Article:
A friend told me an odd story. Two developers from another team were allocated at a total of 40% into a particular project. They were given a task which they’ve estimated they could complete by January.

The PM Prodded and pushed. “Finish it by December,” he demanded. Eventually, after tireless nagging, the two conceded and said they will deliver by December as requested.

“How will they do that,” I wondered. Apparently, nothing changed — only the deadline. The amount of work to be done is still the same. Their measly 0.25 and 0.15 allocations were retained as is. What was the January estimate then? Had they padded their initial estimates such that it would actually be feasible to complete the task by December? Or will they have to render overtime work to cope and meet the deadline?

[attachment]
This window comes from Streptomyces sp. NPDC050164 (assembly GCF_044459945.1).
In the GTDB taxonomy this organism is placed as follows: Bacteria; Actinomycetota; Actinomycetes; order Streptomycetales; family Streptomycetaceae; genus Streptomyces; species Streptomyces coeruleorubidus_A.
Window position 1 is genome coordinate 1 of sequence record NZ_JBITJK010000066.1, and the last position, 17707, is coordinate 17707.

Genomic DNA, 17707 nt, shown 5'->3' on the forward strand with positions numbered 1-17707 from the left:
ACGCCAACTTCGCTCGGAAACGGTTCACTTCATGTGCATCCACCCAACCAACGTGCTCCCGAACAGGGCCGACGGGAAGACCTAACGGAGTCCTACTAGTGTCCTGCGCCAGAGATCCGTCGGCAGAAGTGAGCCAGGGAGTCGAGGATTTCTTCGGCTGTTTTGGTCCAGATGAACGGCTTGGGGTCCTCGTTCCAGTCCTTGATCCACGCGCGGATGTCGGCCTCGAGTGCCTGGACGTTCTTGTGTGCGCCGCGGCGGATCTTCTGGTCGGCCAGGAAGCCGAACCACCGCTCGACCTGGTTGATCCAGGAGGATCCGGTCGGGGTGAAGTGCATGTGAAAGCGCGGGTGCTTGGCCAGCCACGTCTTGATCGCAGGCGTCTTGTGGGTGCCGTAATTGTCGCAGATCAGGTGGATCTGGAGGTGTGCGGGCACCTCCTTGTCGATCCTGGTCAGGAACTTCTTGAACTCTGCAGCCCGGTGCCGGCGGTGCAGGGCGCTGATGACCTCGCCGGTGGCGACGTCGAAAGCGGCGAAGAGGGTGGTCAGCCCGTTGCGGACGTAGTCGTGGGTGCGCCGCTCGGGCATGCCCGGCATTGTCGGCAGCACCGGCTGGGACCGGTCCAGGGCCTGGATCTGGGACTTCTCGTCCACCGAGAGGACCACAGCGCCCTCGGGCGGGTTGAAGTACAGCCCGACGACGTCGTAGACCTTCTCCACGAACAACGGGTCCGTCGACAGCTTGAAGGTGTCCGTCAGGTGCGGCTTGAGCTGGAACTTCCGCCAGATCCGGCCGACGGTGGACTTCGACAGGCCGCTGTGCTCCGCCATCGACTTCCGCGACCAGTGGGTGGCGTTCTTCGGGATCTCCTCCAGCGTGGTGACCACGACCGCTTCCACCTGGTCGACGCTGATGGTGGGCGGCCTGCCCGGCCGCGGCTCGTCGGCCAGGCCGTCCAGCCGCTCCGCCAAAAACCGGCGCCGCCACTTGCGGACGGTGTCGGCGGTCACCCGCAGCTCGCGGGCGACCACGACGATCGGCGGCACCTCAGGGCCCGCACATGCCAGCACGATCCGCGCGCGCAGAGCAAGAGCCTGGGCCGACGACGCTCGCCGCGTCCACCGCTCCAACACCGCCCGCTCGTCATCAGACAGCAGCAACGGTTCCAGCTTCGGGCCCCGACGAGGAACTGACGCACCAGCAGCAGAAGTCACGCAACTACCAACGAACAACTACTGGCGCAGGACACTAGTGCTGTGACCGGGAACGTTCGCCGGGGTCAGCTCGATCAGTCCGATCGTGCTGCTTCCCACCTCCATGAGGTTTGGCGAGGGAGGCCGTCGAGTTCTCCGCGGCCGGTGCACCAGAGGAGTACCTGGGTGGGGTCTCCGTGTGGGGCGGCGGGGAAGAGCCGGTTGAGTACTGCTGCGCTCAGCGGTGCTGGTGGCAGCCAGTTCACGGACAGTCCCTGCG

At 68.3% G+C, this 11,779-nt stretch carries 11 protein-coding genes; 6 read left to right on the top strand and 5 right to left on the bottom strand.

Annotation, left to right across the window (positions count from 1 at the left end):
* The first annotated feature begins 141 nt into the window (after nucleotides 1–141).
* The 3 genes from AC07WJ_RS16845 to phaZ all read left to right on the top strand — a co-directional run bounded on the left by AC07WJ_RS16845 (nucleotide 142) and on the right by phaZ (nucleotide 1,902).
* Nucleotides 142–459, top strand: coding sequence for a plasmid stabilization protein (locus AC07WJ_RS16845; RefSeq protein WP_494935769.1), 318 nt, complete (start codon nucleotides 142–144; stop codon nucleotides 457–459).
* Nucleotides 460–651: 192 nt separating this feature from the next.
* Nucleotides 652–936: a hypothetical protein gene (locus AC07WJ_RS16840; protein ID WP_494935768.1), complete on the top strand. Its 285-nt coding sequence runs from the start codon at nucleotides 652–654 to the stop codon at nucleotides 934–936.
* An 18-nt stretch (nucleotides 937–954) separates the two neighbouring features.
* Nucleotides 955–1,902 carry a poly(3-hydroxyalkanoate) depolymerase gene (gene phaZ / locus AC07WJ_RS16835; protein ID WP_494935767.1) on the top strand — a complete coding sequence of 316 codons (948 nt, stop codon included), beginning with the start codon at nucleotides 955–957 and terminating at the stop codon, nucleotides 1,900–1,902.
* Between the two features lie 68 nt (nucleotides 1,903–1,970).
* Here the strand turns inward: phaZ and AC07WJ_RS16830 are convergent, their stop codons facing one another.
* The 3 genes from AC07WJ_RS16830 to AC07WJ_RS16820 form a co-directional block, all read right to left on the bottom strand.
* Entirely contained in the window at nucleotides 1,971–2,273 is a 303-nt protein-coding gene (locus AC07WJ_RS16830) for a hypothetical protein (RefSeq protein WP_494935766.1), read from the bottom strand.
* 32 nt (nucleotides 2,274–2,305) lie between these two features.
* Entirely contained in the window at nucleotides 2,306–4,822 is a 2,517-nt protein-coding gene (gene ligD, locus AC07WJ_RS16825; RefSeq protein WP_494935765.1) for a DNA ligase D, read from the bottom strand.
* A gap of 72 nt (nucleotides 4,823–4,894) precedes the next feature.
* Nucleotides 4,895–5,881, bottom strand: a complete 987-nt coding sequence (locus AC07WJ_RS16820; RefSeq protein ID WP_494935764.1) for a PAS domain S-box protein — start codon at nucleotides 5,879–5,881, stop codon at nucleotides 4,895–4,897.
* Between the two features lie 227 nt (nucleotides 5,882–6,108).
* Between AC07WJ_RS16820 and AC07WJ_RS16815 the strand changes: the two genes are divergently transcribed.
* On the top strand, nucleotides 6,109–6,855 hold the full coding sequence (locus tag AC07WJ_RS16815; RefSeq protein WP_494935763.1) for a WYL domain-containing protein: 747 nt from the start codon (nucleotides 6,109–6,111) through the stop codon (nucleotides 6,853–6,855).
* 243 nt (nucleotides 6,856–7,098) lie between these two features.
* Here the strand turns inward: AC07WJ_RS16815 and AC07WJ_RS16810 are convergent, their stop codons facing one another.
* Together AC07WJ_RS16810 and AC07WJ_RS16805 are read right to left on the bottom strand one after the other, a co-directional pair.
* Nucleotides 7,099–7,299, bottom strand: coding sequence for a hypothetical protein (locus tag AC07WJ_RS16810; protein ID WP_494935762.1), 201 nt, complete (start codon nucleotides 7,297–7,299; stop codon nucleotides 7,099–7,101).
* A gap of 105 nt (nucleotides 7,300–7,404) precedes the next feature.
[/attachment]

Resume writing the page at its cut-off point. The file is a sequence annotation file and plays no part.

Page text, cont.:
Instances like these make me wonder whether the PM ever did math problems while he was back in school. Joe works at a rate of N hours per day. A given task takes X hours. How many days will it take for Joe to finish his work?  Judith needs to complete a task that requires X hours in N days? How many hours per day will Judith have to work? How many Judiths are needed if each Judith can only work Z hours per day?